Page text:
They decipher the “genetic chaos” that prevents the treatment of serious cancer

Jeff McIntyre and Barbara Hernando.

Researchers at National Center for Cancer Research (CNIO) and Cancer Research UK Cambridge Institute, have perfected a method for revealing the genetic chaos of the deadliest cancers and use this information to treat them more effectively. As described in a peer-reviewed article published in the journal Nature, the new biomarker facilitates fingerprint detection in the genome of tumors that allow knowledge of mutational mechanism causing tumor development and thus makes it possible to identify the vulnerability of these tumors against which to target treatment.

According to the CNIO, knowing the genomic identity of the most aggressive cancers will allow, first, more accurate diagnoses and the second choosing the most optimal treatment for every patient, something that has so far been very difficult for these cancers.

The study was co-led by Jeff McIntyre, head of the computer oncology team at CNIO, and Florian Markovets, a senior researcher at Cancer Research UK Cambridge Institute (UK), and a scientist from the Spanish Center, Barbara Hernandoand scientists from other British, Canadian, Belgian and German centers.

The cause of genomic instability may be known

The work is aimed at decrypting the call chromosomal instability, one of the hallmarks of the most aggressive cancers. Under normal conditions, the body’s cells, by dividing, make sure that the daughter cells have the right number of chromosomes. However, a cancer cell usually loses or gains chromosome fragments or whole chromosomes, and therefore their genomes do not have the exact amount of genetic material.

It is “genetic chaos “caused by a mechanism known as genomic instability is found to a greater extent in more serious cancers those with the highest mortality. Therefore, higher levels of genomic instability are associated with more advanced stages of cancer, poorer prognosis, metastases and resistance to therapies often used clinically against these aggressive tumors.

Chromosomal instability is a very complex biological phenomenon, as it has various causes and many consequences. Therefore, so far, when a tumor is detected, the clinical diagnosis is limited to showing whether there is high or low chromosomal instability, but is not included in the analysis. neither the scope nor the causes of this genomic instability. And that’s exactly what furtherallows the work done by CNIO researchers.

Studies characterize the causes, diversity, and extent of chromosomal instability associated with the most severe tumors. But the work goes much further because it applies to everyone different type of chromosomal instability with disease characteristics in cancer patients. Knowing each specific tumor in depth will make it possible for both the diagnosis and the chosen treatment to be much more accurate.

The biomarker will help you choose the most effective treatment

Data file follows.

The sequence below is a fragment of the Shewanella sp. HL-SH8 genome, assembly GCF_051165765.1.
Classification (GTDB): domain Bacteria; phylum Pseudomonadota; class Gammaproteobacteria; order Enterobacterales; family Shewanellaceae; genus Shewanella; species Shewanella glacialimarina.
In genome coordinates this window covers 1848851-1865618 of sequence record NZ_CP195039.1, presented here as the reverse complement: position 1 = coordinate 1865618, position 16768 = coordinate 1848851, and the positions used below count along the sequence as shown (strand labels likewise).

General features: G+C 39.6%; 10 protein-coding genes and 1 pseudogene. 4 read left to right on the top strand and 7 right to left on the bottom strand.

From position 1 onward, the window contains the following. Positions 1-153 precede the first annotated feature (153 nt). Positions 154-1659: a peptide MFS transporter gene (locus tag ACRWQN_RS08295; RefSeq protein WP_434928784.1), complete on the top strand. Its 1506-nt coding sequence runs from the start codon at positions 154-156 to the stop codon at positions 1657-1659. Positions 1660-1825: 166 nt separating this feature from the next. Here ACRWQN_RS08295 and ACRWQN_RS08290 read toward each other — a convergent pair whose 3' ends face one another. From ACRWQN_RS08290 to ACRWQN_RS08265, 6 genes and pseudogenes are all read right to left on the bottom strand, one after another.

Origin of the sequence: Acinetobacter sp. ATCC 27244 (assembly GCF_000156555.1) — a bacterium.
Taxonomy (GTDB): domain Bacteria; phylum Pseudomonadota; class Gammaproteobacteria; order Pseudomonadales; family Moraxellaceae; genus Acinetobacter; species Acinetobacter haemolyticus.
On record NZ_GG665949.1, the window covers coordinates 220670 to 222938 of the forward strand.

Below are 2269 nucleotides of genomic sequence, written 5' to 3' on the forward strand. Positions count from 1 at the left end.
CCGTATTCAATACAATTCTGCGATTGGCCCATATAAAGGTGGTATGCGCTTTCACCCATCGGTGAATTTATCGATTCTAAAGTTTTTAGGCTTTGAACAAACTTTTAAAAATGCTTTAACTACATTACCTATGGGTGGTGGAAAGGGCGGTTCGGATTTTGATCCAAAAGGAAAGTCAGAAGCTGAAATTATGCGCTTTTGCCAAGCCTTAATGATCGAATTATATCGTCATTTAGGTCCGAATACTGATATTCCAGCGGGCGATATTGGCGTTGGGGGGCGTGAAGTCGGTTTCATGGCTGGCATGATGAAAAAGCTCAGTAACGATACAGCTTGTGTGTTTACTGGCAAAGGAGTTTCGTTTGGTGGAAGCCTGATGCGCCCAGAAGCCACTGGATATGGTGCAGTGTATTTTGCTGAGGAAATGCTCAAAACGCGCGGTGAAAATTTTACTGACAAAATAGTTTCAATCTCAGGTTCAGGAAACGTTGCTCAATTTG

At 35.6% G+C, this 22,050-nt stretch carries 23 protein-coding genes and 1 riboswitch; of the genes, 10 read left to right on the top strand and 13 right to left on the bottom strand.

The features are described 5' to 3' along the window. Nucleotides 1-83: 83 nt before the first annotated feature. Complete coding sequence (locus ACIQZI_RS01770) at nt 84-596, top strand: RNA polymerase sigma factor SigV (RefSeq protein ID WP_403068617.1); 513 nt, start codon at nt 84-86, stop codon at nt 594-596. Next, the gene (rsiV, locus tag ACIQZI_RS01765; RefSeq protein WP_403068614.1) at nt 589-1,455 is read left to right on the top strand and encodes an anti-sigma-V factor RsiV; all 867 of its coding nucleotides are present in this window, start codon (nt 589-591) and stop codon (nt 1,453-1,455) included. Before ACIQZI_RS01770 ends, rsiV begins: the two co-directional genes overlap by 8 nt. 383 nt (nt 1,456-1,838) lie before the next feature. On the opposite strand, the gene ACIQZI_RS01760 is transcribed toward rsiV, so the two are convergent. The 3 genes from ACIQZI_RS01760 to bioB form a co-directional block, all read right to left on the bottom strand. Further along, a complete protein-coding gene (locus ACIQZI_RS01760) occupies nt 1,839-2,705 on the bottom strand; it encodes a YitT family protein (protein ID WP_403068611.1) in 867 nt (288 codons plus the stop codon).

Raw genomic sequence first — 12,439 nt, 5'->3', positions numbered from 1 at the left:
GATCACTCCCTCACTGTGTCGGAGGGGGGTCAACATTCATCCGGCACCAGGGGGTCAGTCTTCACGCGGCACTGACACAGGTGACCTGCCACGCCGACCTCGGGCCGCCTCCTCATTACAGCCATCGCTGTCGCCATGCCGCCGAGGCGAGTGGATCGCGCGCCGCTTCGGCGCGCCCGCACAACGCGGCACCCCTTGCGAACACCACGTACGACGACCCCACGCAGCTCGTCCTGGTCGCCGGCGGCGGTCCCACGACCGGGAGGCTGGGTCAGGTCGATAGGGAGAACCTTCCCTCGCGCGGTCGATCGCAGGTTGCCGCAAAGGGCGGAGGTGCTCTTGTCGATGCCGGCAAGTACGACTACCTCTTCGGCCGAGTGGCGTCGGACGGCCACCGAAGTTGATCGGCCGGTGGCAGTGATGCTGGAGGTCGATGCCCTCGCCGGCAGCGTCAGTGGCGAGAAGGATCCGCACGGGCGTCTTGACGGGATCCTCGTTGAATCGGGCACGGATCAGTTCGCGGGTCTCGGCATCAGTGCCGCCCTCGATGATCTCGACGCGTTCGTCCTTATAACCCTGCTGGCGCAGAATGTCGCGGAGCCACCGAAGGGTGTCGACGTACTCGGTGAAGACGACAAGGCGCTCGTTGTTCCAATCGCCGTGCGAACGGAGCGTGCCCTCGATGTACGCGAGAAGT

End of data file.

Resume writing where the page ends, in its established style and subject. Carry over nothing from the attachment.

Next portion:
Currently, the most modern cancer treatment is based on the so-called precision medicine, which allows therapy to be selected in a way that is consistent with the genetic and molecular characteristics of each patient’s tumor. The problem with tumors with high chromosomal instability is that they do not allow the use of this type of drug effective because they do not have a single “defective” gene, but many.

The work of CNIO researchers put an end to this impossibility as it creates a catalog of models of chromosomal instability that can be identified at diagnosis. And each of these models is related to information about its possible response to drugs commonly used against different types of tumors and the identification of other possible pharmacological targets.

Which means these models will serve as oncological biomarkers extremely useful for diagnosis of the most aggressive tumors and above all in choosing the most appropriate therapy to combat them, because, as Jeff McIntyre, co-director of the study, explains: “Our biomarkers cann anticipate the efficacy that therapies will have on a specific tumor ”. “To obtain these patterns of different genomic chaos,” McIntyre continues, “we analyzed the chromosomal instability of 7880 tumor samples from 33 different cancers.

The group that conducted this study created a separate company called Tailor Bio, based in the United Kingdom, which licensed a patent for the method described in the article by nature, in addition to another patent obtained on previous work that the team developed in the same line of work. The intention of the researchers with these steps is this progress cto be used in clinical practice as soon as possible.

Although it may contain statements, data or notes from healthcare institutions or specialists, the information contained in Medical Writing is edited and prepared by journalists. We recommend that the reader consult all health issues with a health professional.

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